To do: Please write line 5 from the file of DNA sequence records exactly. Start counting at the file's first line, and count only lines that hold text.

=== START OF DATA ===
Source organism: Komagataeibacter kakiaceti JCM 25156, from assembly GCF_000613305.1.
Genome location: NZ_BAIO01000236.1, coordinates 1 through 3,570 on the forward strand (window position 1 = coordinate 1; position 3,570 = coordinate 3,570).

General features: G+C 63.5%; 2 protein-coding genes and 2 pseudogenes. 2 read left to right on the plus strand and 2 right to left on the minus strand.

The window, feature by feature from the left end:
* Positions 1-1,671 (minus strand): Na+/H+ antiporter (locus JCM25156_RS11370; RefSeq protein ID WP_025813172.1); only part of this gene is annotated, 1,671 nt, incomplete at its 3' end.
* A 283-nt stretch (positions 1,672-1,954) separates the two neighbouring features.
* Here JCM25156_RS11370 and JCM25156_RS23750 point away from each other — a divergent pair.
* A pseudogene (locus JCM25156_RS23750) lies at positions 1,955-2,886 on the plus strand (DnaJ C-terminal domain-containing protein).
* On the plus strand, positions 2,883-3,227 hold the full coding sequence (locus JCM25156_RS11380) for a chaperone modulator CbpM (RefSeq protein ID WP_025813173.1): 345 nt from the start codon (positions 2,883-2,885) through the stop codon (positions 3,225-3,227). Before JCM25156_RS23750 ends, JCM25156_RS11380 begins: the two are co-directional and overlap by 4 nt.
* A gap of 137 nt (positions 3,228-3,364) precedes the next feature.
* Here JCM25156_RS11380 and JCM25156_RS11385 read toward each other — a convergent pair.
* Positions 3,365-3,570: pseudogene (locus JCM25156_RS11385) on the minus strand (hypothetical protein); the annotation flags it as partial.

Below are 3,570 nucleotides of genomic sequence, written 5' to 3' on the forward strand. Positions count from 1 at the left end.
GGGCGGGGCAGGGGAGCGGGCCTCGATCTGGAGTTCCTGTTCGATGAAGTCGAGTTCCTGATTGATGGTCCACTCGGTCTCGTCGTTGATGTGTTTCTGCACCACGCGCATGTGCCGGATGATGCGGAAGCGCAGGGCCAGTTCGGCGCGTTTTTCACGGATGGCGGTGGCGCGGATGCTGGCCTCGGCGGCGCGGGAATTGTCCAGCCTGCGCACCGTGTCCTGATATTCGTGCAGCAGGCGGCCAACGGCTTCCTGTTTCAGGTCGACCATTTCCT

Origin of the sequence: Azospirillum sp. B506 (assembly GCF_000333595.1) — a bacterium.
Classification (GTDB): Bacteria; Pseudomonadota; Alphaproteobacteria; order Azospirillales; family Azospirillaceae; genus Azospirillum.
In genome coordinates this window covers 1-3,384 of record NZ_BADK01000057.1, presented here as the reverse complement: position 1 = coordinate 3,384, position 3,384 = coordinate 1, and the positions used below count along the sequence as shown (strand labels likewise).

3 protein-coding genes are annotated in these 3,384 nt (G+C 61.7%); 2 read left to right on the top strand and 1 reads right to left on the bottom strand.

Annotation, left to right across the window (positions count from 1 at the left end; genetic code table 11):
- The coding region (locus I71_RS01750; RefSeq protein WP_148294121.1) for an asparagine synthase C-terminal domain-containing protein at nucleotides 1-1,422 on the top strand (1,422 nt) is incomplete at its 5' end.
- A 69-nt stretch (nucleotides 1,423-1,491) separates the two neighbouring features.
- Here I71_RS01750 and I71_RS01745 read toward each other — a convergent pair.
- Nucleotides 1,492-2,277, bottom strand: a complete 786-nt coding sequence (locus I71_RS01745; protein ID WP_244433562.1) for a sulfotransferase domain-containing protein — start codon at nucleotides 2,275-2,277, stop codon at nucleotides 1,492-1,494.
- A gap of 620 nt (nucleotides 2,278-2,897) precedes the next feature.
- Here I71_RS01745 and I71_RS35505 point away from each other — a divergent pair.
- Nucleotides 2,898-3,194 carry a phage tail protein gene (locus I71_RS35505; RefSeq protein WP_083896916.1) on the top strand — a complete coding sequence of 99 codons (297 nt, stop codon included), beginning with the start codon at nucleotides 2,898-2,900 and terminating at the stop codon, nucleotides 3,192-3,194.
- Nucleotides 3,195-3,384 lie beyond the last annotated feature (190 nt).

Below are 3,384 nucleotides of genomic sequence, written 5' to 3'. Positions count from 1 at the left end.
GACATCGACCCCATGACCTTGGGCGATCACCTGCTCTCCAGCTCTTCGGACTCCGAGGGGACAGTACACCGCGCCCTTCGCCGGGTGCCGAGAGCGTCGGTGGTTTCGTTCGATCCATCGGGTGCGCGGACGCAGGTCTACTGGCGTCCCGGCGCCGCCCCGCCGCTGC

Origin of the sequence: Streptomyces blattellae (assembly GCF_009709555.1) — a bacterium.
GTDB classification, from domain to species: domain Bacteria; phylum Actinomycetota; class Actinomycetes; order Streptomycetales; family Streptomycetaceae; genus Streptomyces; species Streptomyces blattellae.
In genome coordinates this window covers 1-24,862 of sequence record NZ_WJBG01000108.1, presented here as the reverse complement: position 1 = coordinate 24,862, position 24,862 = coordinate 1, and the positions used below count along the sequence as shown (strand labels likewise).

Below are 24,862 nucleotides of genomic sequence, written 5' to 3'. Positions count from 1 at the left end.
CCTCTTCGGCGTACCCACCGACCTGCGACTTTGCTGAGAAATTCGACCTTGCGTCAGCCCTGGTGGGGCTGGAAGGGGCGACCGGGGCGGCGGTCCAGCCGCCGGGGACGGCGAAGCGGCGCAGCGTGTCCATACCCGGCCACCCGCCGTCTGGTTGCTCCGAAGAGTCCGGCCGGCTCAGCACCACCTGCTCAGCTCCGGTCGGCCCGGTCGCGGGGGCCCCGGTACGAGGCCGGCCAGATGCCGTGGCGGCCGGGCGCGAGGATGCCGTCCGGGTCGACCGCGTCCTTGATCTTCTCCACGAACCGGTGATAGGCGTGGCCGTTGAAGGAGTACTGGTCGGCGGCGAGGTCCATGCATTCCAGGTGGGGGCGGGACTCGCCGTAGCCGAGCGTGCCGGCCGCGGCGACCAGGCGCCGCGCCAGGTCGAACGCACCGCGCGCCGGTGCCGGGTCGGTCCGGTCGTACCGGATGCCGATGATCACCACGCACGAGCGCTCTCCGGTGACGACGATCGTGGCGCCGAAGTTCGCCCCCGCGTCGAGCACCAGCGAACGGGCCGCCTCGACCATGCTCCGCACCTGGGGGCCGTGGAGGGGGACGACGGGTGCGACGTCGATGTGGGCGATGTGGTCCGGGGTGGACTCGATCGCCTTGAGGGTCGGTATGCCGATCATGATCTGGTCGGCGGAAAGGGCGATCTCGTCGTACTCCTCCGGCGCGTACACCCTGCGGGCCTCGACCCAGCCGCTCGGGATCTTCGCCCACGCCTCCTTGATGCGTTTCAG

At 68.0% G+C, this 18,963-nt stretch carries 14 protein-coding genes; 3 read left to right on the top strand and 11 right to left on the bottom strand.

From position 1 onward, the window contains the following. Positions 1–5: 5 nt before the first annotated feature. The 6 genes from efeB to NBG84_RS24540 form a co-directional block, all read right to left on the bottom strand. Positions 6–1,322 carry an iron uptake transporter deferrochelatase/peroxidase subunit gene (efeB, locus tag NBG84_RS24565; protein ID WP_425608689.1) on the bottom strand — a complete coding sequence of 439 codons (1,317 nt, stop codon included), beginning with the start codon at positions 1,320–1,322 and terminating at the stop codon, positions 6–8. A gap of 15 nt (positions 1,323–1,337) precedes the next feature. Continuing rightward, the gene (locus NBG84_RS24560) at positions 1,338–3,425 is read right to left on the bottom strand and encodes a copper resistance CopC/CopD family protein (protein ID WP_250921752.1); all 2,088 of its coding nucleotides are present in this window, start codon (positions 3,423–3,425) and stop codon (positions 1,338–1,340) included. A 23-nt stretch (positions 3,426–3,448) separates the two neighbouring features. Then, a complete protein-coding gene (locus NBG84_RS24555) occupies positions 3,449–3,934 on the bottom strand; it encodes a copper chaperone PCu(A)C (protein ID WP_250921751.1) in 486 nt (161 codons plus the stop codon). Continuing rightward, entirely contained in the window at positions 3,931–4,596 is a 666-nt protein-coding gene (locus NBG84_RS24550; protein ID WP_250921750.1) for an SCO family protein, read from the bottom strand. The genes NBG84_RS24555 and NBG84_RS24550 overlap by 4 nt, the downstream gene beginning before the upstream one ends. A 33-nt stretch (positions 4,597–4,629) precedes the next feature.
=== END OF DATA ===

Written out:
* Positions 1-1,671 (minus strand): Na+/H+ antiporter (locus JCM25156_RS11370; RefSeq protein ID WP_025813172.1); only part of this gene is annotated, 1,671 nt, incomplete at its 3' end.